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Bungled Insulin Production May Be A Culprit In Diabetes, University Of Michigan Researchers Say

March 19, 2005
University Of Michigan Health System
Like pieces of origami that get mangled during folding, some insulin molecules get produced in bungled forms — as well as the correct form — inside the cells of the pancreas, new research shows.

ANN ARBOR, MI - Like pieces of origami that get mangled during folding, some insulin molecules get produced in bungled forms — as well as the correct form — inside the cells of the pancreas, new research shows.

But that misfolding occurs far more often in the cells of mice that must overproduce insulin, as people with type 2 diabetes do, than those without, the researchers from the University of Michigan and Pennsylvania State University report.

And, they find, the incorrectly folded forms of insulin can't leave their production site inside the cell nearly as easily as the correct form. The resulting buildup of misfolded molecules inside the cell may also be enough to stress its cleanup mechanisms — and may even contribute to the cell's death.

The discovery, published early online by the Journal of Biological Chemistry, may help explain why people with all forms of diabetes eventually make less insulin and experience the death of insulin-producing cells in the pancreas. The destruction of pancreatic beta calls is the hallmark of both type 1 (juvenile) and late-stage type 2 (adult) diabetes.

“Clearly, the occasional misfolding of the insulin precursor molecule doesn't faze the cell. But abundant production of misfolded forms, and the resulting effect on beta cells, may be an important factor in diabetes,” says senior author Peter Arvan, M.D., Ph.D., the Brehm Professor and Chief of the Metabolism, Endocrinology & Diabetes Division at the U-M Medical School.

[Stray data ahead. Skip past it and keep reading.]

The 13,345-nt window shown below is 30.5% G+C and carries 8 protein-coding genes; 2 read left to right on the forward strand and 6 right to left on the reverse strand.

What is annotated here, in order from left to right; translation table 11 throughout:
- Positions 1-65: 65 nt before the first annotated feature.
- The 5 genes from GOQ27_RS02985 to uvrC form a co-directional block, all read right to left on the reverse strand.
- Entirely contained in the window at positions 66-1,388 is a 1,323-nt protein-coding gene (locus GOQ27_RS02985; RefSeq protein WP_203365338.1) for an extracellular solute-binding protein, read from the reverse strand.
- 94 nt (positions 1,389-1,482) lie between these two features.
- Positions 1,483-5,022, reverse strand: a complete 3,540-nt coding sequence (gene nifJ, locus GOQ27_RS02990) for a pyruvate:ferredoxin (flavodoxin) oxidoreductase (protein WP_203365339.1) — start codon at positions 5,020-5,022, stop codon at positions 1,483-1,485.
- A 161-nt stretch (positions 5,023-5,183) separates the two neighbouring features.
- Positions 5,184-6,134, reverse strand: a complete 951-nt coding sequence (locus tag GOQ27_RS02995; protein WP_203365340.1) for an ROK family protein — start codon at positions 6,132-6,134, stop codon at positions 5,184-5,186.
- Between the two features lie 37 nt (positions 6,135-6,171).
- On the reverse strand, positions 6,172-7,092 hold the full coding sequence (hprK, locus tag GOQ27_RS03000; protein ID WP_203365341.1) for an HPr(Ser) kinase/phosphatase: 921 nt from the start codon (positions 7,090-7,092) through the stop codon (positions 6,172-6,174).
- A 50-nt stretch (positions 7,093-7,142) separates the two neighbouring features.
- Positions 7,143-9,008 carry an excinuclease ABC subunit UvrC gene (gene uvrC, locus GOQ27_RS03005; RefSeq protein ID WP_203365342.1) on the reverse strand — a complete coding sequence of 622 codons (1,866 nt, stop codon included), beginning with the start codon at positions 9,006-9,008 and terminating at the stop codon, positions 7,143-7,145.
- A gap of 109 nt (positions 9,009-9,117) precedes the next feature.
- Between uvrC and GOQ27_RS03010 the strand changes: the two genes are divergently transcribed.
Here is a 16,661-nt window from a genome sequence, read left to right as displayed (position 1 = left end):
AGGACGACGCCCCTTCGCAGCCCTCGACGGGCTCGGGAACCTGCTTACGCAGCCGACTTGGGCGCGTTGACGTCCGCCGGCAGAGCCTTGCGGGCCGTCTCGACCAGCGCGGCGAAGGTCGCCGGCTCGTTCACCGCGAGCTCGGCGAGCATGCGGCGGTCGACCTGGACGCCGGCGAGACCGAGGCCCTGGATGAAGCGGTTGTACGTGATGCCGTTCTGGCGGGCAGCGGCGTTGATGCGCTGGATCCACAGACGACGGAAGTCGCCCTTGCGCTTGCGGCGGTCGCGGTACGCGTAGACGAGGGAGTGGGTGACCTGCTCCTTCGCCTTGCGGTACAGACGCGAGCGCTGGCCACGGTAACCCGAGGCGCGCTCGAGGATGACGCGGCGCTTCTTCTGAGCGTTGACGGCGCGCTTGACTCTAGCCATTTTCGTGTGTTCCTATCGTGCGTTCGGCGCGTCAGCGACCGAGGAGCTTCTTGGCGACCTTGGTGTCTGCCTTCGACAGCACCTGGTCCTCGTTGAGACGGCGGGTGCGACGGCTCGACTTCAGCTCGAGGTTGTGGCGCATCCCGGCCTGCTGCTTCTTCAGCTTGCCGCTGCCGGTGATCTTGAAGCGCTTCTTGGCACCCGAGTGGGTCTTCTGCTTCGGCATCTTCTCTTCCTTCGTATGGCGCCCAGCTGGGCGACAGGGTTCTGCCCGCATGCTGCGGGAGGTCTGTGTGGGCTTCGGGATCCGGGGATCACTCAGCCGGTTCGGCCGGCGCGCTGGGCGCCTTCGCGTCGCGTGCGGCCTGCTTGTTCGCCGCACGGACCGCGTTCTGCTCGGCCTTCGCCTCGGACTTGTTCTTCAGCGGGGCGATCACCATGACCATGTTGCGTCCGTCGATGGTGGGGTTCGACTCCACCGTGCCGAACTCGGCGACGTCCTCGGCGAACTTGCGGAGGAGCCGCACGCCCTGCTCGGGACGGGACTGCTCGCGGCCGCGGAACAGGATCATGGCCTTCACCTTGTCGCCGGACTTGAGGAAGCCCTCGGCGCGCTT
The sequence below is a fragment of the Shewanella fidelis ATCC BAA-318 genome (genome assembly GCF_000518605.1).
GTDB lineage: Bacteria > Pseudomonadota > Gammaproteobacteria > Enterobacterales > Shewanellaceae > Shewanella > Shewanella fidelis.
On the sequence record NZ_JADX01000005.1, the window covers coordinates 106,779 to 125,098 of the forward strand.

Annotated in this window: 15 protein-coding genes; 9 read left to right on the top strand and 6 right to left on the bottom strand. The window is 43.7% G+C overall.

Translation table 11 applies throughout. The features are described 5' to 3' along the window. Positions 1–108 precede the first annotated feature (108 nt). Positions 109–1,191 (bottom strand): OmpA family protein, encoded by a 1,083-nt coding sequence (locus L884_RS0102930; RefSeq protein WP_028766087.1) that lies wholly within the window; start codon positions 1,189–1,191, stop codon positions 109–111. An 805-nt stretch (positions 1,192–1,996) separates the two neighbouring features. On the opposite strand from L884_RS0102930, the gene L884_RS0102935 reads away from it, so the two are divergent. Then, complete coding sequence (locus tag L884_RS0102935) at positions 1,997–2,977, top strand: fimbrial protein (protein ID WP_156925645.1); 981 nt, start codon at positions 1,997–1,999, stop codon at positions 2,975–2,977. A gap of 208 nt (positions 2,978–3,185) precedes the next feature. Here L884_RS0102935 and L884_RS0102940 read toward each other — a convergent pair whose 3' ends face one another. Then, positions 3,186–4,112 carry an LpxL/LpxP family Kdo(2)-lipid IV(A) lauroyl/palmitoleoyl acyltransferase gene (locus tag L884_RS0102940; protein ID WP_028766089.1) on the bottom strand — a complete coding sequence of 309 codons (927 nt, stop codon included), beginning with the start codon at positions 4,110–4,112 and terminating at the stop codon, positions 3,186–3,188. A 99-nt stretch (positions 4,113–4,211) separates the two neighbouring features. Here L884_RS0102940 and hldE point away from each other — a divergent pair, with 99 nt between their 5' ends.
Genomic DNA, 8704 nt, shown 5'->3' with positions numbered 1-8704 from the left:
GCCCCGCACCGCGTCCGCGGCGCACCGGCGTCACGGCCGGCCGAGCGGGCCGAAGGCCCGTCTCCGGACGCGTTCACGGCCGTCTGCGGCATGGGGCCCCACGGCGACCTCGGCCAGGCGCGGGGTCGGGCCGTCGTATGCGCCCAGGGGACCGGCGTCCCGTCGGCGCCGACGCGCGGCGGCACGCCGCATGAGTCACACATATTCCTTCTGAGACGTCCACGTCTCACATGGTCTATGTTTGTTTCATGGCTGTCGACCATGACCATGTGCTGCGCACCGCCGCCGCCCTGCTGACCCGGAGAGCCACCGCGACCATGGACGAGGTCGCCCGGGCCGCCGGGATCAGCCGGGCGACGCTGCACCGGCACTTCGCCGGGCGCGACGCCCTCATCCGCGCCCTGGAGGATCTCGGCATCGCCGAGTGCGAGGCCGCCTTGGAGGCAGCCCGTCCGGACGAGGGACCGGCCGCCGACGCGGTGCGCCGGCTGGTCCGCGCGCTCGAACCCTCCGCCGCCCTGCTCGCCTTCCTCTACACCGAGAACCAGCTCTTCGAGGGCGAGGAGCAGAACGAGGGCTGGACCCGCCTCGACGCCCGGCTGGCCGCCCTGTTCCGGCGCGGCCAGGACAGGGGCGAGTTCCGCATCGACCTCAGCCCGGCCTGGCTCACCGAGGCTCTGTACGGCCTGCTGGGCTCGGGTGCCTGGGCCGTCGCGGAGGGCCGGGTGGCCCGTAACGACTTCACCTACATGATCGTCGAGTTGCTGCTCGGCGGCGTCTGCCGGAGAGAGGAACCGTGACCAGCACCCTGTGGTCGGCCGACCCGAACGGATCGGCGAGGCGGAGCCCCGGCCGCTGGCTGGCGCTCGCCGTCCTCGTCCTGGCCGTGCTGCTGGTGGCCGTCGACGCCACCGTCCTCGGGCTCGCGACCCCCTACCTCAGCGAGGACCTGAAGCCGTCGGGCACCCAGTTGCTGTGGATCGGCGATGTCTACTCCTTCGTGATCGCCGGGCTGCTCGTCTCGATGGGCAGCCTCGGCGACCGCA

Adds lead author and U-M research associate Ming Liu, M.D., Ph.D., “It's an exciting first step, but more research is needed to better understand this effect.”

The new U-M research focuses on proinsulin, the molecule made in the endoplasmic reticulum area of the cell that later gets chopped to make insulin. Just seconds after proinsulin is made, the long molecule folds like origami, as six sulfur atoms within the molecule pair up to form three disulfide bonds. The locations of those sulfur atoms, and the bonds, have remained the same throughout the evolution of mammals, likely because of insulin's importance in the body's metabolic system.

For the first time ever, the U-M researchers were able to show that normal rat and human cells produce misfolded, as well as normally folded, proinsulin molecules. They made the discovery by separating proinsulin from cells, and analyzing the molecules using a special technique that allowed them to see when the disulfide pairs were mismatched.

They also showed far higher levels of misfolded proinsulin in mice with gene mutations that made them prone to diabetes, and in mutants of proinsulin itself. Some of the mutants made no normally-folded insulin at all.

Previously, scientists have suspected — but have been unable to show — that some proinsulin is misfolded in normal, and diabetic, beta cells. The U-M and Penn State team was able to demonstrate the effect by using a form of a technique called electrophoresis that let them separate the different kinds of proinsulin without denaturing the disulfide bonds. The specific technique they used is called non-reducing tris-tricine-urea-SDS-PAGE.

The team examined proinsulin production in pancreatic islet cells from normal rats, from cells that made proinsulin using a human gene, and from mice that are prone to diabetes.